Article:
Winter is probably the best time to visit Dadra and Nagar Haveli. The place adorns itself in the festive mood and what is most interesting is the celebration of Christmas with a tribal touch. Midnight mass is organised in all local churches and the people celebrate with pomp and grandeur. The entire Union Territory fizzes with warmth, zeal, and enthusiasm.
Kolkata, the city of joy, joyfully embraces Christmas celebrations. Park Street comes to life with lights and stars and decorations that just hit the Christmas vibe. Streets are lined with pubs and bars that remain open all night long. The St Paul's Cathedral organises a midnight mass and the sweet sound of carols can be heard reverberating from quite some distance. And further down at the bow barracks, the Anglo-Indian communities celebrate in their traditional style.
The most exhilarating celebration of Christmas can be seen in the vivacious state of Goa which has a large population of Christians. Its architecture and culture still retain the influence of Portuguese rule. Catholics in Goa participate in the traditional midnight mass services locally called Missa de Galo as they go on well into early hours of the morning. The state of beaches, partying, and exuberance celebrates Christmas with the same enthusiasm as other festivals.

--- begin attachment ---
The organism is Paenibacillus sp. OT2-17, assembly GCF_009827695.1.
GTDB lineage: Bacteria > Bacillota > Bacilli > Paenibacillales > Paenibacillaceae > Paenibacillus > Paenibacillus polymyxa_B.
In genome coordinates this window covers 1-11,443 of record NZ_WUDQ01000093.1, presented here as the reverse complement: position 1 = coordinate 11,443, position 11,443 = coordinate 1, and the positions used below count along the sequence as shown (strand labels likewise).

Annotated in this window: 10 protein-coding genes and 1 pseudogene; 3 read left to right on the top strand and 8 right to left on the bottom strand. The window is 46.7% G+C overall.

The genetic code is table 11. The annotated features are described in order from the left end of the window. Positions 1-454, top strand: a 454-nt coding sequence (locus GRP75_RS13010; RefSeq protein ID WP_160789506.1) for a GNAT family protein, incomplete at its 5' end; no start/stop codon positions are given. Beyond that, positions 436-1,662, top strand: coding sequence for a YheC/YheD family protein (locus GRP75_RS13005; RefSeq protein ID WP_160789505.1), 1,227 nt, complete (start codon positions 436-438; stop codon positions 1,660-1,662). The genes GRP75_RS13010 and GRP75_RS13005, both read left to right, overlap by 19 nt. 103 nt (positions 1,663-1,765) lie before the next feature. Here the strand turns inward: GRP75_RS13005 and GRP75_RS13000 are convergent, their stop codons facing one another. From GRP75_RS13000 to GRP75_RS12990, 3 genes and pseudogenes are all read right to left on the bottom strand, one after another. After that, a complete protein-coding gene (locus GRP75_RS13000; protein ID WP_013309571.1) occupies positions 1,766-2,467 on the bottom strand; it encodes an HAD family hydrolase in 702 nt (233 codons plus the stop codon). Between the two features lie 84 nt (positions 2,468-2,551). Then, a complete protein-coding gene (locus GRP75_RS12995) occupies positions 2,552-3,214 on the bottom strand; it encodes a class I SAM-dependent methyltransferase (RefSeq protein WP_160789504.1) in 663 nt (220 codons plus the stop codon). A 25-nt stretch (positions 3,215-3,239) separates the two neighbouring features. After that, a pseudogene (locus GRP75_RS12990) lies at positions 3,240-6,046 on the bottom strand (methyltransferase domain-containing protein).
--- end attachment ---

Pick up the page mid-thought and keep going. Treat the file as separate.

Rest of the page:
In Kerala, children carry candles and visit the houses in their neighbourhood in groups, singing carols. Elaborate scenes of Nativity can be seen outside the churches, which are lit up with bright lights. The sky bursts into colours at night when beautiful firecrackers are lit. You can feast on elaborate traditional dishes for Christmas like Neyyappam, Kappa biryani, and stew, which are prepared along with homemade wine and, of course, plum cake. Since Kerala is a coastal state, the cuisine heavily features seafood.
Mumbai, the city of lights and stars, shines when Christmas comes around. A place with a buzzing nightlife and energetic spirit, Mumbai’s street and houses are lit up with bright lights and decorations. People from all walks of life enjoy the spirit of Christmas through all hours of the day. Market areas and shopping malls are decked up and offer attractive discounts. Mumbai’s many fabulous markets transform around this time of year to cater to all of your Christmas shopping needs – from Christmas trees and decorative ornaments to Santa costumes.
One of the most peaceful places in India, Pondicherry is known as the French town of India. The quiet, serene town lights up with bright decorations and the festive atmosphere of Christmas. The beautiful architecture, clean, breathtaking beaches, and the quintessential French cuisine make it a favourite with those who want to celebrate Christmas somewhere different. One can almost taste the anticipation in the air as the town gets decked up with the arrival of Christmas.
Shillong celebrates Christmas with a lot of pomp and gaiety for an entire month. The scenic beauty and cool ambiance of this town is broken by extensive decorations and lights. Families feast on homemade traditional Christmas dishes with a touch of local flavours. The Cathedral Church is the oldest one in North East India, and people from all over the region visit. People are clothed in traditional garbs and an infectious atmosphere full of warmth and happiness is ever present. Numerous bands and artists play gospel music during this time. One can hear the soulful music in the churches as well.